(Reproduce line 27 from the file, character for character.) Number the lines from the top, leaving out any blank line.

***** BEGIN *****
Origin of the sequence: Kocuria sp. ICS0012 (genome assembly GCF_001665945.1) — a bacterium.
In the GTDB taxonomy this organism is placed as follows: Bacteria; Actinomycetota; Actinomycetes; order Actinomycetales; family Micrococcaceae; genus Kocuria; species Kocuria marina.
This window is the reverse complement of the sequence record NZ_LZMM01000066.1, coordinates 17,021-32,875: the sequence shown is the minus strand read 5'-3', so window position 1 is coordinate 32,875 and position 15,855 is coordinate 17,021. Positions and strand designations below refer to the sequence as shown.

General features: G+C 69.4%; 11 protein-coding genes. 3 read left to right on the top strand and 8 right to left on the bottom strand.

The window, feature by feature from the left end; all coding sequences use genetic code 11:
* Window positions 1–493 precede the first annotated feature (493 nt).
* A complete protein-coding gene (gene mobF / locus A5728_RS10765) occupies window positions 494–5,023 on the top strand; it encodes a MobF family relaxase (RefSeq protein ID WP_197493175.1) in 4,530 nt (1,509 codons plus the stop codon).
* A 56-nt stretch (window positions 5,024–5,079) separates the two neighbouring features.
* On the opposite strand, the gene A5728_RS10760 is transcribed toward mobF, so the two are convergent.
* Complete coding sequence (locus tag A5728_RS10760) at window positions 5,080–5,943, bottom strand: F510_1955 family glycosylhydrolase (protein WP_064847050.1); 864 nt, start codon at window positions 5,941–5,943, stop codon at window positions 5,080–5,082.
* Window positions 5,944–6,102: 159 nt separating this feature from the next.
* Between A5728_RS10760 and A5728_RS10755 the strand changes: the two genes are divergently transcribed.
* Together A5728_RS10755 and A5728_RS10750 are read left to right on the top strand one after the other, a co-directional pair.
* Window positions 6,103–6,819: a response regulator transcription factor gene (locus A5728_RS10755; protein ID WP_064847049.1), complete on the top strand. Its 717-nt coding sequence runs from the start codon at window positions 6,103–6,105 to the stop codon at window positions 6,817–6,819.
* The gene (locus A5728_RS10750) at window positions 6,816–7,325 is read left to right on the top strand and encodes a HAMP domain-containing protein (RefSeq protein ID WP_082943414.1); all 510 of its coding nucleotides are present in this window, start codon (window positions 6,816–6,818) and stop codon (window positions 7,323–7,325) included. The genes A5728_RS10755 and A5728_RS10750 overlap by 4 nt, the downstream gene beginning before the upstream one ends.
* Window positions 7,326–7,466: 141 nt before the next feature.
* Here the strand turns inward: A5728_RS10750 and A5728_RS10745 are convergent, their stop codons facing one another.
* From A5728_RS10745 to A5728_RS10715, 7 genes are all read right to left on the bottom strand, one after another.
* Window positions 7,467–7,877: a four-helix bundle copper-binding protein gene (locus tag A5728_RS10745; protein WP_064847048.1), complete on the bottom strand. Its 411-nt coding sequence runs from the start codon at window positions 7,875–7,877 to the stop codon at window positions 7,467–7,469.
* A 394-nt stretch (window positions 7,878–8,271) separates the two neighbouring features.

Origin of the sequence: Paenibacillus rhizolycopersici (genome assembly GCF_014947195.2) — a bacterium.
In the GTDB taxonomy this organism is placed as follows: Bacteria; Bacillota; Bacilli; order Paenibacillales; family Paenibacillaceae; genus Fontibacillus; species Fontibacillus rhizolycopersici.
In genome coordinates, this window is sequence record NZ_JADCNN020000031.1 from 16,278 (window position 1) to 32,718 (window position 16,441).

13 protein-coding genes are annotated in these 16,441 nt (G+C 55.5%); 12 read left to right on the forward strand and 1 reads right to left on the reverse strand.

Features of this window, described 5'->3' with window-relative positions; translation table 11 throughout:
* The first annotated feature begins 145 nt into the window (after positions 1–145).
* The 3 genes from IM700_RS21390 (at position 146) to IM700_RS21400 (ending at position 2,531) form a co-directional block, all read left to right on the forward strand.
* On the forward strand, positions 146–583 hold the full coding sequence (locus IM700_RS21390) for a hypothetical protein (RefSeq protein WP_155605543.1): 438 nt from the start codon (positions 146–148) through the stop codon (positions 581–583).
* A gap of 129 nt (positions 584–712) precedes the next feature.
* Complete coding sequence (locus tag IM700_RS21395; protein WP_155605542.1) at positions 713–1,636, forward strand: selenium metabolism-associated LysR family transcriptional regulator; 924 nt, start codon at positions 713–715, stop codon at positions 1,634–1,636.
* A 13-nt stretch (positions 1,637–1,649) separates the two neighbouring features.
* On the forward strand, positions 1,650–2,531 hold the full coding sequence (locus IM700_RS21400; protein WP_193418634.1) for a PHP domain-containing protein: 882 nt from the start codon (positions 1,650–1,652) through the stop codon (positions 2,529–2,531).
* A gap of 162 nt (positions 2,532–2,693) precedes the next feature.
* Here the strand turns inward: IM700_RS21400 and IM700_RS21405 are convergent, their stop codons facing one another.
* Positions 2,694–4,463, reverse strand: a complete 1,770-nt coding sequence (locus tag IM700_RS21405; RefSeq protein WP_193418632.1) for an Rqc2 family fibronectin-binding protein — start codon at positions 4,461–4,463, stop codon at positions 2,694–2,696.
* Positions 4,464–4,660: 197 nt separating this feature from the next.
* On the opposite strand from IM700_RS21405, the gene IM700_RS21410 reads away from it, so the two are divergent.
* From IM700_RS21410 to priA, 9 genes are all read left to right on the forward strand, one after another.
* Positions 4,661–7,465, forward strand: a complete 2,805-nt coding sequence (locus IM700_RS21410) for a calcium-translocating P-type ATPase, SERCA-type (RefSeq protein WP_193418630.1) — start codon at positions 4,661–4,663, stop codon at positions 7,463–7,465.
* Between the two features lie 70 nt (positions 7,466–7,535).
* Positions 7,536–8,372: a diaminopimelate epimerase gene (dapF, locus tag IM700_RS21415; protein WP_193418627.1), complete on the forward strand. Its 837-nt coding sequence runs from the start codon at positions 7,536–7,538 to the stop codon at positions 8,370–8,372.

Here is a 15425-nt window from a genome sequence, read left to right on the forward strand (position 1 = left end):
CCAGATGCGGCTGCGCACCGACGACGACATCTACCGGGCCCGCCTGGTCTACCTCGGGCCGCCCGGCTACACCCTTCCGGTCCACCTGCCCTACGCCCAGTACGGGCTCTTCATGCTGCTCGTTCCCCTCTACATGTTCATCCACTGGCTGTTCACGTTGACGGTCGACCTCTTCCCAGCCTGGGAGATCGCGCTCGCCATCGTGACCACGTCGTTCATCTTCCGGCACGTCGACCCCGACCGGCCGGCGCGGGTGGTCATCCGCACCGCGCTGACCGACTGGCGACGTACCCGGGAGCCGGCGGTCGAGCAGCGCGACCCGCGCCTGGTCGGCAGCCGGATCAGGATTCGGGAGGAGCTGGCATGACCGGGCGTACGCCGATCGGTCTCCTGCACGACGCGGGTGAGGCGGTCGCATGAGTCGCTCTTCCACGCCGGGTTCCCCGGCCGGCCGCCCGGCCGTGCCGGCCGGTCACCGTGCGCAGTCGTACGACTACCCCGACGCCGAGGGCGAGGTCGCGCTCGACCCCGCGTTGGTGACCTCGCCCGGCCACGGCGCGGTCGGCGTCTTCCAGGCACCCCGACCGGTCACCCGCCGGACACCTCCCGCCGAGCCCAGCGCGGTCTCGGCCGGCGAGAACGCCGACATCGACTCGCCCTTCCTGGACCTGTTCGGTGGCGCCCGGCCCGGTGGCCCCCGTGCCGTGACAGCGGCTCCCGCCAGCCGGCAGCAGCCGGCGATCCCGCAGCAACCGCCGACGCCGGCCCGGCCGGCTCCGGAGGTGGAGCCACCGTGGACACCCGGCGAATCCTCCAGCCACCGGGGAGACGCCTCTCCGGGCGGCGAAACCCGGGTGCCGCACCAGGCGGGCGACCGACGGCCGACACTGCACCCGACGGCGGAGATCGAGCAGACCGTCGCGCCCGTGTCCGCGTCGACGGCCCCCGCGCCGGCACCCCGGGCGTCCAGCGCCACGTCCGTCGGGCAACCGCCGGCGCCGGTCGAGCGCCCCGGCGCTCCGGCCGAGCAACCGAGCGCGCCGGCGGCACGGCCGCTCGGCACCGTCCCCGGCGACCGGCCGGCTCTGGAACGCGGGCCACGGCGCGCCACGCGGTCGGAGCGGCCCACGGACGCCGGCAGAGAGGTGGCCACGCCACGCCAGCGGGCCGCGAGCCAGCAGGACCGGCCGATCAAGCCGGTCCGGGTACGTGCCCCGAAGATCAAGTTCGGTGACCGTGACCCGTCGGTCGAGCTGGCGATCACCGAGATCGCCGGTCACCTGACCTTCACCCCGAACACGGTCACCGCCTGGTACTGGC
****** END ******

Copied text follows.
* The 3 genes from IM700_RS21390 (at position 146) to IM700_RS21400 (ending at position 2,531) form a co-directional block, all read left to right on the forward strand.